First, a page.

Dear pastors, I hope and pray that you have someone in your life that you can call to say you have no words.
You have a draft of a sermon and this week has been another beast so it feels like you should say something, but the words aren’t coming easily. I hope you have someone to call who hears this and nods knowingly through that little FaceTime screen. I hope that that person asks you if you really need to preach because you are struggling to care for yourself right now when your whole city has been without power and water and now you’re just trying to conserve as much as possible but there are so many people to care for right now. I hope that when you brush off that question that that someone asks it again because you too need a break.
The pastor of my sweet Texas church and I chatted today and this is basically how our conversation went. She’s in Austin. She has power but she hasn’t slept with worry for so many she loves dearly. She has a pastor heart as big as I know so many of you do. She told me that there would be a baptism this Sunday which seems really perfect for the Gospel Lesson and I asked her if I could help. I asked her if I could help write something for her.
She sent me an affirmation of faith she had written to follow the baptism. I promised I would add to it. It is a collaboration as all the best things are and so my thanks goes to Anna Kreisle Humble and her endless creativity. My thanks also goes to you, dear pastor. I know you are doing such amazing things and I hope that there is someone who is helping you carry that heavy load.
An Affirmation of Faith for Baptism and Belovedness in Texas
Inspired by Mark 1:9-15
We believe in you, O God,
our Everlasting Source, the fountain of life,
who filled creation with rivers
and oceans and pools
deep and wide enough
to cover the whole earth
and is creating still
in the patience
we must find now
that no water comes
from our faucet.
We believe that
water is right.
It is a gift
that reminds us
again and again
that we are forgiven
and loved and redeemed
and we believe that it is freely given
so that every body and soul
might be hydrated
in the grace of good news.
We believe in you, O Christ,
our Beloved One, who
rose from the waters
of baptism to fight
for peace and justice
and teach that
there are no limits
to what love can do.
We believe that
love is the fuel
in our hearts that burns
so hot that even when
the thermostat dips down
to terrifying depths ,
we will not grow cold
to the needs in
We believe in you, O Spirit,
our Guide, the radiant heat
of possibility in this moment
and every moment
who made herself known
by sweeping over
the waters of creation
and reminding us
We believe that
we are called to do
more for our community,
for the world and even for ourselves
but we first we must catch our breath
and warm our hands
to remember what love
lives in us.
The heavens might
be torn apart
but we dare to believe
that we are beloved
and the Holy Trinity
is well pleased with
what we dare to dream
May it be so.
If you serve a congregation in Texas and want to use this on Sunday, please do so with my abundant blessing. If you live somewhere else where you are still waiting for a thaw, use this and edit it as needed. Do your best to stay warm and care for each other. I know you are doing this. I know you are doing so much more than this, dear pastor. I hope that there are blessed souls caring for you just as tenderly.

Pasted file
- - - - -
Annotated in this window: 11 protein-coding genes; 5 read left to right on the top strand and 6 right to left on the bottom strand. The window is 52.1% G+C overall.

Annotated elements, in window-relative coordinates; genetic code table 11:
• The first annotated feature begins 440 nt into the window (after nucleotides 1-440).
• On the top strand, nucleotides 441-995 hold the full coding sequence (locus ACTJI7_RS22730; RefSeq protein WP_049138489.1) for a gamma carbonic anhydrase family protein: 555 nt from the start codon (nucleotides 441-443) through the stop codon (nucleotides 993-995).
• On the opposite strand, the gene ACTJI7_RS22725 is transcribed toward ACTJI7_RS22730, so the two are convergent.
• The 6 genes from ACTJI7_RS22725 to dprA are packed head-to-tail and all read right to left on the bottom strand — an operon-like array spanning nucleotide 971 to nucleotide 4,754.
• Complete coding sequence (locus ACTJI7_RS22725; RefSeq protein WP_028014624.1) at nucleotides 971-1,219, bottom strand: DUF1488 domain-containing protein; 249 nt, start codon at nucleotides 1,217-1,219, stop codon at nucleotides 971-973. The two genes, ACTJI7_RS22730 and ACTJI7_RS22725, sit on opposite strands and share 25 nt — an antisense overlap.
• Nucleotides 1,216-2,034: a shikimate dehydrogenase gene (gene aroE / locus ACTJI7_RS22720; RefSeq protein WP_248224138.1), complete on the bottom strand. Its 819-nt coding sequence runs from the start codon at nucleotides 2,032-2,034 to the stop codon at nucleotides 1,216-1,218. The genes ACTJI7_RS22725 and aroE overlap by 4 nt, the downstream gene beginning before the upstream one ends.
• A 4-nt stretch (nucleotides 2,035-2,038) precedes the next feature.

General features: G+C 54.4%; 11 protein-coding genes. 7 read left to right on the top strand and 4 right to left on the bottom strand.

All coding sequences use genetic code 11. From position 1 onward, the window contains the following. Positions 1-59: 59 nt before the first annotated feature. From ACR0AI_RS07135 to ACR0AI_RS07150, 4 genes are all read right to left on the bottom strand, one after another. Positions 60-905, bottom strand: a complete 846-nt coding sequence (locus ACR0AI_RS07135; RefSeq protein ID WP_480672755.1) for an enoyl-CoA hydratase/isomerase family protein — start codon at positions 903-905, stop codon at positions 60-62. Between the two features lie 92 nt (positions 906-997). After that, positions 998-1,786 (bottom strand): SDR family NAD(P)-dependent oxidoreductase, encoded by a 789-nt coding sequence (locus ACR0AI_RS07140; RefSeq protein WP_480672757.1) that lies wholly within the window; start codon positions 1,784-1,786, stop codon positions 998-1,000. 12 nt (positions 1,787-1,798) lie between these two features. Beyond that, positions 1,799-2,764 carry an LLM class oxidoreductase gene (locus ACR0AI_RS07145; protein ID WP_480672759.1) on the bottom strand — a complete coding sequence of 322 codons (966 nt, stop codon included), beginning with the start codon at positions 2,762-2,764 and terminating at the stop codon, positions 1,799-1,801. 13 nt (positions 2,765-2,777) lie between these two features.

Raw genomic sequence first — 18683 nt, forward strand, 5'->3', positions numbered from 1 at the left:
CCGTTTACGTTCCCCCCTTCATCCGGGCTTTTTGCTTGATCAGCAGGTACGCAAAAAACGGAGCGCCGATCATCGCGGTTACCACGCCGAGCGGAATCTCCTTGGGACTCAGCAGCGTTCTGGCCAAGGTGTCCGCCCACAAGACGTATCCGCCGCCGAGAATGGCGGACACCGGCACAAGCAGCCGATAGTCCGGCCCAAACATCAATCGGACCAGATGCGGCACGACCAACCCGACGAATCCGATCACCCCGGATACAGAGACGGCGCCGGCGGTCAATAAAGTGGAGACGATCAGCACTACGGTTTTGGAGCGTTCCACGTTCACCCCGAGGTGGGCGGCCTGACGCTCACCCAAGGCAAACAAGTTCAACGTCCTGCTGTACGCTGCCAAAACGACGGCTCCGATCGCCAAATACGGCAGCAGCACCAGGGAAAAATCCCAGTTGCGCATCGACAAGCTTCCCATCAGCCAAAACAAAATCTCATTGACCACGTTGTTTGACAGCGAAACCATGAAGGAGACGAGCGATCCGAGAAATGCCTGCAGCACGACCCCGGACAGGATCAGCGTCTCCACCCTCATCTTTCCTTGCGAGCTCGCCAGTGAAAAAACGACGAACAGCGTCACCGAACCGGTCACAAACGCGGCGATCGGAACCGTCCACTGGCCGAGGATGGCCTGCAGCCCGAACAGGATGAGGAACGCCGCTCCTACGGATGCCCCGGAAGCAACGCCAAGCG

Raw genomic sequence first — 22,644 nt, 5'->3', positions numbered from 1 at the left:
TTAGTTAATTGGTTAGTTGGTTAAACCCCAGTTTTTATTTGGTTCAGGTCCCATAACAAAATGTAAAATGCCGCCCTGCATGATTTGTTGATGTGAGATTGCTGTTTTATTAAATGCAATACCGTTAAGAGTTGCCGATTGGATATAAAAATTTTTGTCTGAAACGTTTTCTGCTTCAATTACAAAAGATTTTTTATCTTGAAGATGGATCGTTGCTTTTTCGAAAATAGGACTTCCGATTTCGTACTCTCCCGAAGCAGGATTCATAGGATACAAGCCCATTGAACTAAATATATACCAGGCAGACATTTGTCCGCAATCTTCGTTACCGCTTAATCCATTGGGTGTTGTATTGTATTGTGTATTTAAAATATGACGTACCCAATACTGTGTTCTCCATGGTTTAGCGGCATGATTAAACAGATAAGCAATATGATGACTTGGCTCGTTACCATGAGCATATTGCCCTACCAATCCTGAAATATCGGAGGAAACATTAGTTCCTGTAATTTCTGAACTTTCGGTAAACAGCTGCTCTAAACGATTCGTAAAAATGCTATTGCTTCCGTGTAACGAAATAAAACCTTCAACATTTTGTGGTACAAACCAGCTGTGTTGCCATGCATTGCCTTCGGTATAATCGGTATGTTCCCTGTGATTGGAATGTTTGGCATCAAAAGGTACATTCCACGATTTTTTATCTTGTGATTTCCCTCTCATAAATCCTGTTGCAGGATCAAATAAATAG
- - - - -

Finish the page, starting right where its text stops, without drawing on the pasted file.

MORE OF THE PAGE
I lit a candle this afternoon when I didn’t know what else to do. A colleague and friend texted moments before to tell me that the prayers I had curated for the sermon series she had hoped to begin this Sunday may have to wait.
Like the rest of the nation, I nervously refreshed my feed. Hoping. Praying. Disbelieving. Cursing. I was in awe of the brilliant artists that offered words where I could not find any. Maren Tirabassi wrote this Poem for Epiphany Evening as the sun set. Joanna Harader shared this keen insight on Storming the Capital on Epiphany and while these might help in the moment when it is Epiphany, I know that many of you, dear pastors, are wondering how to speak to this on Sunday. You may have planned to record tomorrow or Thursday so that now you are left staring at a blinking cursor.
Somewhere in the midst of my confusion and fury this afternoon, I got to thinking about a story that was shared in worship weeks ago in the days before the election. It is an old story that does not exist anywhere on the internet though it appeared in a 1978 issue of Reformed Journal which appears to now exist as a blog. Then, it was in print. I emailed my pastor, Anna Kreisle Humble, for a copy of the article. I wish I could also figure out how to share the video she created for worship that Sunday using this story but I cannot. Instead, I share with you a snippet of this essay that might speak to your preaching for this Sunday. Before he muses that some Christians will wonder if the church should be engaged in politics, like race relations, “as if these are still options for the Christian community,” Robert Mouw shares in his essay Baptismal Politics this story about Darryl.
Darryl was brought by his mother to the front of the church to be baptized.. At a certain point in the ceremony, the minister asked these questions of the congregation: “Do you, the people of the Lord, promise to receive this child in love, pray for him, help care for his instruction in the faith, and encourage and sustain him in the fellowship of believers?” And we all answered: “We do, God helping us.”
Darryl is black. And so the congregation’s response had significant and far-reaching implications. For a predominately white congregation to promise to receive Darryl in love, to pray for him, to watch over his instruction in the faith, to sustain him in Christian fellowship, was a profound commitment on his behalf— with important implications not only for this congregation, but also for the traditionally Dutch-ethnic denomination of which it is a part, and for the entire church of Jesus Christ.